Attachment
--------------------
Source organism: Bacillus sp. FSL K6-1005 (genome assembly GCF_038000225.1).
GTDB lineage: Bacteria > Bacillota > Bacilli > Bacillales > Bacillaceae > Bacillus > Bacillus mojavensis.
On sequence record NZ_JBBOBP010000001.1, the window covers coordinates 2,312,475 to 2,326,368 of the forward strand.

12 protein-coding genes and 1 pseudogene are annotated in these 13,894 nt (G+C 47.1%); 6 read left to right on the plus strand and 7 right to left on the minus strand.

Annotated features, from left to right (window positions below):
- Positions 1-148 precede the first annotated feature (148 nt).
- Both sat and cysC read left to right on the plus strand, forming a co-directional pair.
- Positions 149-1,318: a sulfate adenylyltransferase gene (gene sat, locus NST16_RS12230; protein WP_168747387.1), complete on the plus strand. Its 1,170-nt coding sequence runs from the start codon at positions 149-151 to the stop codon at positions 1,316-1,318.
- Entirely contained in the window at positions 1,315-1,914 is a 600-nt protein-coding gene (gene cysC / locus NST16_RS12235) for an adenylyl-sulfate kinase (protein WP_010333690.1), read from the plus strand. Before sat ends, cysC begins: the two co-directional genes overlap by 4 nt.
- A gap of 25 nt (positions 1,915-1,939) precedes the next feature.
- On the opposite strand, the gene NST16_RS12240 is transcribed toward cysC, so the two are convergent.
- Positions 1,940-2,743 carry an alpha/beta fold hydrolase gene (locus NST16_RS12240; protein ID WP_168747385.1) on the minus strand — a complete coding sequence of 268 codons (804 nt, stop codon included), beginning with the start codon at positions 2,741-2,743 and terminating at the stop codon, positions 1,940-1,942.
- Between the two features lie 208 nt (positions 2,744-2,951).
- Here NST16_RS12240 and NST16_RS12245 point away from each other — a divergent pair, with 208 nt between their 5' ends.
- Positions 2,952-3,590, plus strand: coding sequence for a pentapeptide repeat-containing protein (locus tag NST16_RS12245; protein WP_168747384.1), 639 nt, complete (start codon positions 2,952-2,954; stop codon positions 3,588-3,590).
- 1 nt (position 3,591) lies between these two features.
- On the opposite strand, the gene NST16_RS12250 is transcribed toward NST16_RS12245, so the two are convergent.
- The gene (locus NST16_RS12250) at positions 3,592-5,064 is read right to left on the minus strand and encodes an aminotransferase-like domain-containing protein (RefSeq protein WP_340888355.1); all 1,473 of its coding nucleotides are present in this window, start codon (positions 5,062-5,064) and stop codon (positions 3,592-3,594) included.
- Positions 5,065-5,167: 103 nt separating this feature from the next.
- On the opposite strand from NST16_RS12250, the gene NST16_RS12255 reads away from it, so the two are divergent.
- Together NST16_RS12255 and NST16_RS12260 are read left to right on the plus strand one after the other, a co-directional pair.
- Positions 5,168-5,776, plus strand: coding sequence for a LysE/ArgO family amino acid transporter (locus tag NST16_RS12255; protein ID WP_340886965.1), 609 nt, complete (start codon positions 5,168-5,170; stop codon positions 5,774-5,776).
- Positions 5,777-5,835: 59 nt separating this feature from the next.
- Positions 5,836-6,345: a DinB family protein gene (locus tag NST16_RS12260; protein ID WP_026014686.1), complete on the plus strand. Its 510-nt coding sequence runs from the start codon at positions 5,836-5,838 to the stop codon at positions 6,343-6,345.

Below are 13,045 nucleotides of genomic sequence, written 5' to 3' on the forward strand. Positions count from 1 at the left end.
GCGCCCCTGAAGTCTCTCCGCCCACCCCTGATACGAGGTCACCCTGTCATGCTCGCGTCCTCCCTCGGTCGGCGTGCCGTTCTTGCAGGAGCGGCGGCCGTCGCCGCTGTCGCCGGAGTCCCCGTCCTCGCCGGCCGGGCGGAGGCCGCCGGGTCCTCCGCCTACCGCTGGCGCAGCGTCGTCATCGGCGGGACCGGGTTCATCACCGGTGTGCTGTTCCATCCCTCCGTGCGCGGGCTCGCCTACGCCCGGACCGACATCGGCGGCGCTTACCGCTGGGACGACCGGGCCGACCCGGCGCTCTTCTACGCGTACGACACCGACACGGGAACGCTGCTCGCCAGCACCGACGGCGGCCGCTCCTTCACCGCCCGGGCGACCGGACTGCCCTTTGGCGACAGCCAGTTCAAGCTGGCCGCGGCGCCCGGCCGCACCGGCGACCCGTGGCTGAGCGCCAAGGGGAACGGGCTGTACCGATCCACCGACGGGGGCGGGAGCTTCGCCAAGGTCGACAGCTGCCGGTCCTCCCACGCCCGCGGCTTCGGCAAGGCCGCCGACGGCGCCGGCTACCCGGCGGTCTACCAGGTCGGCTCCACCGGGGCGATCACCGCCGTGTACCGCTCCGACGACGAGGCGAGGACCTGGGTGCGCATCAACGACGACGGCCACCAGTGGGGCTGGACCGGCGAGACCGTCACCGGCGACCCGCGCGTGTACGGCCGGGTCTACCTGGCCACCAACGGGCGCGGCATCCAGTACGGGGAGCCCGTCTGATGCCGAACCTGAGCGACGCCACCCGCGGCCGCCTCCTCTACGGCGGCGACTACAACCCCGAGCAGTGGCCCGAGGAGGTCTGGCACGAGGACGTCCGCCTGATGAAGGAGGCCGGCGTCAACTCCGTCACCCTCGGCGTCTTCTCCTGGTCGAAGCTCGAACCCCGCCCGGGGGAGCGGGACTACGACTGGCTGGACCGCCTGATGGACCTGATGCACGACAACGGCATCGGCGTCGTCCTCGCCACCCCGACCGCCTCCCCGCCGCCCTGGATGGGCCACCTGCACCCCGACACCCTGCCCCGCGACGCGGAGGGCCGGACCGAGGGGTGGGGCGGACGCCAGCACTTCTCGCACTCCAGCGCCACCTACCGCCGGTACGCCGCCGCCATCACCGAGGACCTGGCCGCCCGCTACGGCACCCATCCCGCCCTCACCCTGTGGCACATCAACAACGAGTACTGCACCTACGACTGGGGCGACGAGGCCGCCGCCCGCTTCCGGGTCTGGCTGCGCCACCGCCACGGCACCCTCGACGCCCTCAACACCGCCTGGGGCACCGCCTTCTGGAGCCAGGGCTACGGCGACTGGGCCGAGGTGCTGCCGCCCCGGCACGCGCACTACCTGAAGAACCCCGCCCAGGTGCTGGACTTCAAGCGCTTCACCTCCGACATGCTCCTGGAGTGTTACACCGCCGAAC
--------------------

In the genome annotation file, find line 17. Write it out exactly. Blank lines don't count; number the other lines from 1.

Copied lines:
- On the opposite strand, the gene NST16_RS12250 is transcribed toward NST16_RS12245, so the two are convergent.